Ozark Baptizings, Hangings, and Other Diversions is about the people of a unique corner of America and how they entertained themselves at the turn of the century.
In the years from 1885 to 1910 most Ozark communities were still relatively isolated from the outside and from each other. Thus they had to rely on their own resources for diversion from the difficult and often solitary business of everyday living. The most popular of their entertainments were those that brought some "theater" into their lives. They especially delighted in "literaries," debates, mock trials, closing-of-school programs, suppers, picnics, brush-arbor revivals, and baptizings.
Then there was the occasional hanging that for audience attention was rivaled only by the political rally. The hanging took on all the flavor of high drama, even to the impassioned farewell address by the condemned, who was carried away by the excitement of it all.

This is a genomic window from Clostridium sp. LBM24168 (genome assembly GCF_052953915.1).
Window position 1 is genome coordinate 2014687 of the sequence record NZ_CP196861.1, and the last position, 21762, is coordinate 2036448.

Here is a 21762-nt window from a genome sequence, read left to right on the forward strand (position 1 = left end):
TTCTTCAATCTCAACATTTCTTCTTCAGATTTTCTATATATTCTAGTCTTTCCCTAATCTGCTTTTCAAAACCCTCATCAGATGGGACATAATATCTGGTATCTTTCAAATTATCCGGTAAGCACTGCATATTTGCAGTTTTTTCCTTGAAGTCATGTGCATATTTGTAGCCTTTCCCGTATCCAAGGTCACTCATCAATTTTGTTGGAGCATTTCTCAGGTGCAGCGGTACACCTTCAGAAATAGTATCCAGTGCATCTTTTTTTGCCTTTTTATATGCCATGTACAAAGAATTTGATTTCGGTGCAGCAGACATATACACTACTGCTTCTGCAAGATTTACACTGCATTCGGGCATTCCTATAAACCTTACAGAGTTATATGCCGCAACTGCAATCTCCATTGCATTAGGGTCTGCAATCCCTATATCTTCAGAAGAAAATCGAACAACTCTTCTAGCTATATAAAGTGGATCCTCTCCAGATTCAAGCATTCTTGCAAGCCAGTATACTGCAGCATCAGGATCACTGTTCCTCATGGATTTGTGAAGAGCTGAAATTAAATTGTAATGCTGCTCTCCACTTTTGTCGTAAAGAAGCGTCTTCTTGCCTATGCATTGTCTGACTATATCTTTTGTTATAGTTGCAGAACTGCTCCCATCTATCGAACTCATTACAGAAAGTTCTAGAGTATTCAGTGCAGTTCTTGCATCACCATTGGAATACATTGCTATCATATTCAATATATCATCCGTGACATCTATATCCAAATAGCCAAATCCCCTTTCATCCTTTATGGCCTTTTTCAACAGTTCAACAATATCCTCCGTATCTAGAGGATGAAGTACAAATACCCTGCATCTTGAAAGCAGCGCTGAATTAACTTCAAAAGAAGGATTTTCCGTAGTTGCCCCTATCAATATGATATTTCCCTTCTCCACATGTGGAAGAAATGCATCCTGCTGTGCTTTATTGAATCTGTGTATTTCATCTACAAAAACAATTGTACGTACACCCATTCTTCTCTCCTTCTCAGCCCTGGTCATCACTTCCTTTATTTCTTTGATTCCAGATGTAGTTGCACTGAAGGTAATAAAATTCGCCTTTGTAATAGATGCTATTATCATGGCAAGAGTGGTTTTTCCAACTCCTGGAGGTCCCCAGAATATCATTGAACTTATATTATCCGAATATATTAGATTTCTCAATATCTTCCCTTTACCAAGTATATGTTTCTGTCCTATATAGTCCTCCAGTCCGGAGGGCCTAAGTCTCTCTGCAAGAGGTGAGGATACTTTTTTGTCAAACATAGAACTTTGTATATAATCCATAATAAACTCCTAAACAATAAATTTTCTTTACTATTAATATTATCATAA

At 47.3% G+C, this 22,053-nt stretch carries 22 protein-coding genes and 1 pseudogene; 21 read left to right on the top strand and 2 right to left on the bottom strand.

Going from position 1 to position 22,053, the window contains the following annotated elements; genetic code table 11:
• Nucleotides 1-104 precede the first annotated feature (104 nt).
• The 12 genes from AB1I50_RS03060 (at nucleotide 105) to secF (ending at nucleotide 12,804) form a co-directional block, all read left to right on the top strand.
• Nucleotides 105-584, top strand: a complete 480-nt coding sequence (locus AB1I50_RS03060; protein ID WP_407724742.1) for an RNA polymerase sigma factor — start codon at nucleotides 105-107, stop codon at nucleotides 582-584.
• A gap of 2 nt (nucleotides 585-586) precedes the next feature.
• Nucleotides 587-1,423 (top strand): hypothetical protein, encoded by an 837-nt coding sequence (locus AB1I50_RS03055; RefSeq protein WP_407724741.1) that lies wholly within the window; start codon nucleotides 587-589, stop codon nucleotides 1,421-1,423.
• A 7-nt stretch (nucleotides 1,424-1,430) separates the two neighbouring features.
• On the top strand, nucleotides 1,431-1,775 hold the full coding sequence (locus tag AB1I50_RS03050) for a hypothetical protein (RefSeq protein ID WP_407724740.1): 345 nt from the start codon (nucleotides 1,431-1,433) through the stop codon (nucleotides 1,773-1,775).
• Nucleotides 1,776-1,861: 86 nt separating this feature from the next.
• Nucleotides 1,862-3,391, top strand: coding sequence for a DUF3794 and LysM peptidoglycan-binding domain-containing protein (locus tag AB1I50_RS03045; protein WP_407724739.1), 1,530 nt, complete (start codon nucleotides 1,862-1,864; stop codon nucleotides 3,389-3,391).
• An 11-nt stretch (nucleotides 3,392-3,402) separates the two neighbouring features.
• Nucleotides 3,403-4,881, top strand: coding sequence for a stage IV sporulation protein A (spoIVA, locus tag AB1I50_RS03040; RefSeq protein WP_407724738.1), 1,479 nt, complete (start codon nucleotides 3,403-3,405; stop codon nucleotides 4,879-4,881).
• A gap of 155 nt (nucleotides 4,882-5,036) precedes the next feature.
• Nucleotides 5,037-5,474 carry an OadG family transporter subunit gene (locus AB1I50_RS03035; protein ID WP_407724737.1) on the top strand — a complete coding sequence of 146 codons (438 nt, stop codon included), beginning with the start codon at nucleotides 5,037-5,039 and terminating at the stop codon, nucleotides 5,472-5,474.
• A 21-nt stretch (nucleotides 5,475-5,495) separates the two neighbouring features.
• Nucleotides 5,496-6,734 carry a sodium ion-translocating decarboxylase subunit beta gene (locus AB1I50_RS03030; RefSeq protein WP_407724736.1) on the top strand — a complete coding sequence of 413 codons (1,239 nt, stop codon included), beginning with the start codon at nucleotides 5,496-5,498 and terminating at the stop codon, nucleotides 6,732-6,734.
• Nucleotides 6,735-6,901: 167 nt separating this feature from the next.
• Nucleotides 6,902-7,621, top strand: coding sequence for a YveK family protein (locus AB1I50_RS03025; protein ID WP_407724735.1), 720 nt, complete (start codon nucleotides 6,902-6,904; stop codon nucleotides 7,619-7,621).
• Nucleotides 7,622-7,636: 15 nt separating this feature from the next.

By their entertainments shall we know them, and this account of Ozarkers' diversions reveals them in all their independence, conservatism, sense of place, humor, dedication to learning, love of the spoken language, and religious and political intensity.
No "come-here" (an Ozarker's term for a newcomer), Robert K. Gilmore grew up on an Ozark farm, reared by grandparents who were young in the era described in this book. Years later he went back to the rural Ozarks and encouraged the people to recall the early days for him.
They described the entertainments of their youth with a special clarity of recall. The files of the Ozark weeklies also proved richly rewarding. The editors and their rural "correspondents" delighted in describing the local entertainments in vivid reportage loaded with editorial comment.
This book, illustrated with rare photographs of turn-of-the-century diversions celebrates the centennial of an era.
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